February 24, 2009

a Dinner? for four?

How to whip up a a storm in the kitchen in less than 2 hours?

You just cook … smart.

And I pop by my favourite mart at 600pm and rush home at about 630pm and finish cooking by 800pm.

That’s including defrosting the pork, chopping up, cook rice, and BOOM…. I present you:

Spicy LalaIMG_9615You get two handfuls of ‘lala’, throw in fresh basil, chopped ginger, garlic, cili padi, and a paste of cili giling + lime juice + onions. Hold your breath and let everything spice up and sizzle. Salt, pepper to taste.

Choy Sum  to balanced the meal… like every mama says so…IMG_9616You really don’t need to know how to cook this. Just cut everything to the right size and chao ar chao ar chao ar chao ar …

Last but not least;

The ‘Tau Yiu Bak’ IMG_9618Soy sauce pork, … Heavenly … so self praise… I so know.
So a good balance of soy sauce, dark soy sauce, oyster sauce, sesame oil, all heighten to it’s full taste with a dash of Shao Xing.

I lied, I use a few dashes.

And throw in those beautiful chunks of pork belly cut, mushrooms, and serve it with half boiled eggs. Oh my. IMG_9621


February 21, 2009


Been said many times, many ways… The key for delicious food is still based on the ‘freshness’ of the ingredients you get.
Personally I’m okay with shopping from hypermarkets, strolling aisle to aisle with recipes popping up every time I pass by some fresh / gorgeous looking meat / vegetables / seafood.

So Friday, a day I look forward every week and so I was driving back from the city when I got caught in a traffic caused by onlookers of this overturned lorry in the OPPOSITE side of the road.

So, being mad, I went on to this lil-fresh mart in TTDI. My favourite place to stock up. Not that it measures over 10000 square feet of selling space, but there is something about this humble shoplot. Because it’s a small shop, turnovers are faster and somehow things are much fresher.

So, after being stuck in that time-wasting traffic, cooking Friday dinner would be therapeutic. It always work. A quick glance, and I got myself:

-a white pomfret , some choysum, spring onionsIMG_9600

So dinner’s going to be steam white pomfret and stir fry choysum.
A simple Friday dinner.IMG_9602

So, the array of other ingredients; spring onions, garlic, chillies and 'salted plum’.IMG_9604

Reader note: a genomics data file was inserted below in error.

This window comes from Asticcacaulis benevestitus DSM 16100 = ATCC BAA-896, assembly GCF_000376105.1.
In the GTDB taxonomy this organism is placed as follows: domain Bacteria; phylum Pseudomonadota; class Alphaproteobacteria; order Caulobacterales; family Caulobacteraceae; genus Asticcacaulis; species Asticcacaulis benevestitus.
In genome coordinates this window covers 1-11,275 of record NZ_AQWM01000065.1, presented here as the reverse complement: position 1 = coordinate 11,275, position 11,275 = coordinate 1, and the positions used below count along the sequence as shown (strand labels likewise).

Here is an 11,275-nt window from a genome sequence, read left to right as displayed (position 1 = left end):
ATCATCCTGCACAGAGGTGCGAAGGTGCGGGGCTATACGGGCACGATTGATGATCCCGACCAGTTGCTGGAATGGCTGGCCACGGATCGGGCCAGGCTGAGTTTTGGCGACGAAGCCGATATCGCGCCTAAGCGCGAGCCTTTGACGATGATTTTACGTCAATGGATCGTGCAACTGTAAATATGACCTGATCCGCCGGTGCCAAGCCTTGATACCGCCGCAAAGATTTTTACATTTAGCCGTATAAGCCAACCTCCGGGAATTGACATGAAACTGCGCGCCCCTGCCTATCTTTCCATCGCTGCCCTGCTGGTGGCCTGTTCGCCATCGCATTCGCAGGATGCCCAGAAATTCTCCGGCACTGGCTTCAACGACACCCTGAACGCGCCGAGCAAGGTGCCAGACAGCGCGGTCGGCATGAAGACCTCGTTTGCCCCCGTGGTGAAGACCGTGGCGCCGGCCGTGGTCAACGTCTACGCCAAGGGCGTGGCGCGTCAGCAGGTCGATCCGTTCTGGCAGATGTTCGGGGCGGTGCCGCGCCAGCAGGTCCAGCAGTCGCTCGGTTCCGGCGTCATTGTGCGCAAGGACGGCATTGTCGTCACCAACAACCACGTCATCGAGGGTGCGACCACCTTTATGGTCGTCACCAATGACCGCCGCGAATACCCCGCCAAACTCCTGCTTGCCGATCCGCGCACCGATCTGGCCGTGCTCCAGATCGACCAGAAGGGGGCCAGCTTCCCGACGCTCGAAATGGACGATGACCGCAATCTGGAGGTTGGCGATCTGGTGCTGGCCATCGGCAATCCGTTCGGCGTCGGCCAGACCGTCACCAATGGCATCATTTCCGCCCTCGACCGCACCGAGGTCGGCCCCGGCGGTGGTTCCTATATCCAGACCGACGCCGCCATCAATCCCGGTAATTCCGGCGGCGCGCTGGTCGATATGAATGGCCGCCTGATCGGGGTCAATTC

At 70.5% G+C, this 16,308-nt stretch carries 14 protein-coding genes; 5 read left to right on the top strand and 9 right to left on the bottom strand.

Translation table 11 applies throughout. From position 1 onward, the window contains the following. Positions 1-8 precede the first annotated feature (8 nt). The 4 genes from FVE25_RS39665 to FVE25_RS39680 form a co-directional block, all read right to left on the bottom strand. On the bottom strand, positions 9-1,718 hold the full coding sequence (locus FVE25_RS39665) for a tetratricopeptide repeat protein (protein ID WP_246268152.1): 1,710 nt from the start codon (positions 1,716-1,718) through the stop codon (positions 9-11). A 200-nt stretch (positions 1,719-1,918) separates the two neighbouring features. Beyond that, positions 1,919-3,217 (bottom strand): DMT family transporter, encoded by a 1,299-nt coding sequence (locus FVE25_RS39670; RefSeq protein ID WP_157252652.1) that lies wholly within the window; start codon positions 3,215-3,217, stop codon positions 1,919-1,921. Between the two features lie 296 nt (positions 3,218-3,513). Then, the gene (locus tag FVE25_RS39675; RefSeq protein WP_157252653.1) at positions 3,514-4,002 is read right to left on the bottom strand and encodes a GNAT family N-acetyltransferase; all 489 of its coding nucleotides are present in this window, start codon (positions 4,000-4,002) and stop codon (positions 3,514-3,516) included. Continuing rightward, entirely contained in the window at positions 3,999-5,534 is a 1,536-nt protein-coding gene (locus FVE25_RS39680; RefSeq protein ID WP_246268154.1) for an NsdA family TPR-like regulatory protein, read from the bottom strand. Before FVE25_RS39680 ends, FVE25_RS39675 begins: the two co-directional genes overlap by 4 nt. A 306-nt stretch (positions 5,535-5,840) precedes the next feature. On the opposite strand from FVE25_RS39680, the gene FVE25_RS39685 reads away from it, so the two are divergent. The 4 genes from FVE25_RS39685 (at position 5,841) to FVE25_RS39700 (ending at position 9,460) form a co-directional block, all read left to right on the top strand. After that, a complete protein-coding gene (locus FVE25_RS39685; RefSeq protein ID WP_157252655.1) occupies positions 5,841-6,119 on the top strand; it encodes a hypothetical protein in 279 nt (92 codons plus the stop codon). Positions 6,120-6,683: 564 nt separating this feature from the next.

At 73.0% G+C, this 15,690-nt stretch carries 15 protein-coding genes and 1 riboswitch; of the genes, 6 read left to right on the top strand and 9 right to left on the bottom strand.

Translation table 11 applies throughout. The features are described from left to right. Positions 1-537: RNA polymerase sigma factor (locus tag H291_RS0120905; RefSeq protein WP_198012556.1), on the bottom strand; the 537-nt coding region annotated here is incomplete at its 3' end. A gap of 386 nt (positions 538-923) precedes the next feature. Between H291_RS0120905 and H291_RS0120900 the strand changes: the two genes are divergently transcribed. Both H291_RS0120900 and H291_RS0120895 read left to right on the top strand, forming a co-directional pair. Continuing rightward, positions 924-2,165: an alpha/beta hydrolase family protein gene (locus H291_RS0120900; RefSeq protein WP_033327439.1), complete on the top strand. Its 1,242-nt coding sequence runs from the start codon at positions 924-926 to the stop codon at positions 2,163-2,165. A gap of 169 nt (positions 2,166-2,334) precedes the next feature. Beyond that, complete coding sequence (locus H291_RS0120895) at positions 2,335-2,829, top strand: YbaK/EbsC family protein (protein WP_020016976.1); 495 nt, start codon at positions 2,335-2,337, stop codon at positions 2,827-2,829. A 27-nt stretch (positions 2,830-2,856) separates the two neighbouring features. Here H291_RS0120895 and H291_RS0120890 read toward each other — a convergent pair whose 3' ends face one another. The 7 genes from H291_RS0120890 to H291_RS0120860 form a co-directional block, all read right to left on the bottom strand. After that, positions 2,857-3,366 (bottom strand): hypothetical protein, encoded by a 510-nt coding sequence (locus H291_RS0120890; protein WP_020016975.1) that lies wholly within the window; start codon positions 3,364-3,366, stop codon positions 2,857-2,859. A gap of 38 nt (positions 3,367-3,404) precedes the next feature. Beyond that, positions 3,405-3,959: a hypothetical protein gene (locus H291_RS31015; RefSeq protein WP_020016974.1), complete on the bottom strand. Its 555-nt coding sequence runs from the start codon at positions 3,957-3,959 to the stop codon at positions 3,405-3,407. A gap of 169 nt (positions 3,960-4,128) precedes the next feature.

Throw in some mushroom and ginger, and a gentle mixture of sauce, oyster sauce, salt, pepper, ‘nampla’ and bind them all with some sesame oil and two tablespoon of water.IMG_9610

Steam the fish for about 10 minutes and, stir fry the choysum with some garlic, salt and soy sauce.

Overly said tips of getting fishes:

1. clear, bright eye

2. shiny, taut, bright skins,

3. Flesh that feels firm and elastic


To avoid:

1. Strong of fishy odour

2. Dull, bloody eyes

3. Fading skin and gill colour


Have a nice weekend :)

February 14, 2009

instant Dessert

ice cream

Well, dessert is one of the things that is hard to go wrong. As long as it’s sweet, refreshing and looks good, there is always room in your stomach. Even if you just ate a whole lamb. or Cow.

So, in less than 2 minutes, vanilla ice cream, passion fruits, and mints from the garden.

There you go.

I love the ‘poppin’ seeds of the lovely passion fruit.

February 13, 2009

Leftover Rice

So I always love to cook extra rice whenever I make dinner. So the next day I get to make fried rice.

Like one of the simplest thing to cook, it’s really hard to go wrong with fried rice. Unless, you never been to a kitchen before, or you're like.... dumb.

Fried rice had come a long way, and from it’s humble beginning of not wasting food; it is now part of the staple menu in regardless who you are and which part of the world you’re in.

From the Chinese style, to Malay style, Mamak style, Thai style, Indonesia style, and etc…. you can have it dirt cheap or pay a cut throat price for it.

So a quick search in my fridge i found ‘lap cheong’, eggs, carrots and ‘choi sum’. Throw in some chopped garlic and sliced onions it would be served with my must-have 'cili padi' and soy sauce.

IMG_9466 Here’s a 3 steps guide:

1: Hot wok, oil, garlic, onions, then ‘lap cheong’ then eggs, then vegetables.

2. One tablespoon of oyster sauce, dashes of ‘nampla’, soy sauce, pepper, dark sauce sauce, salt and scope in the leftover rice.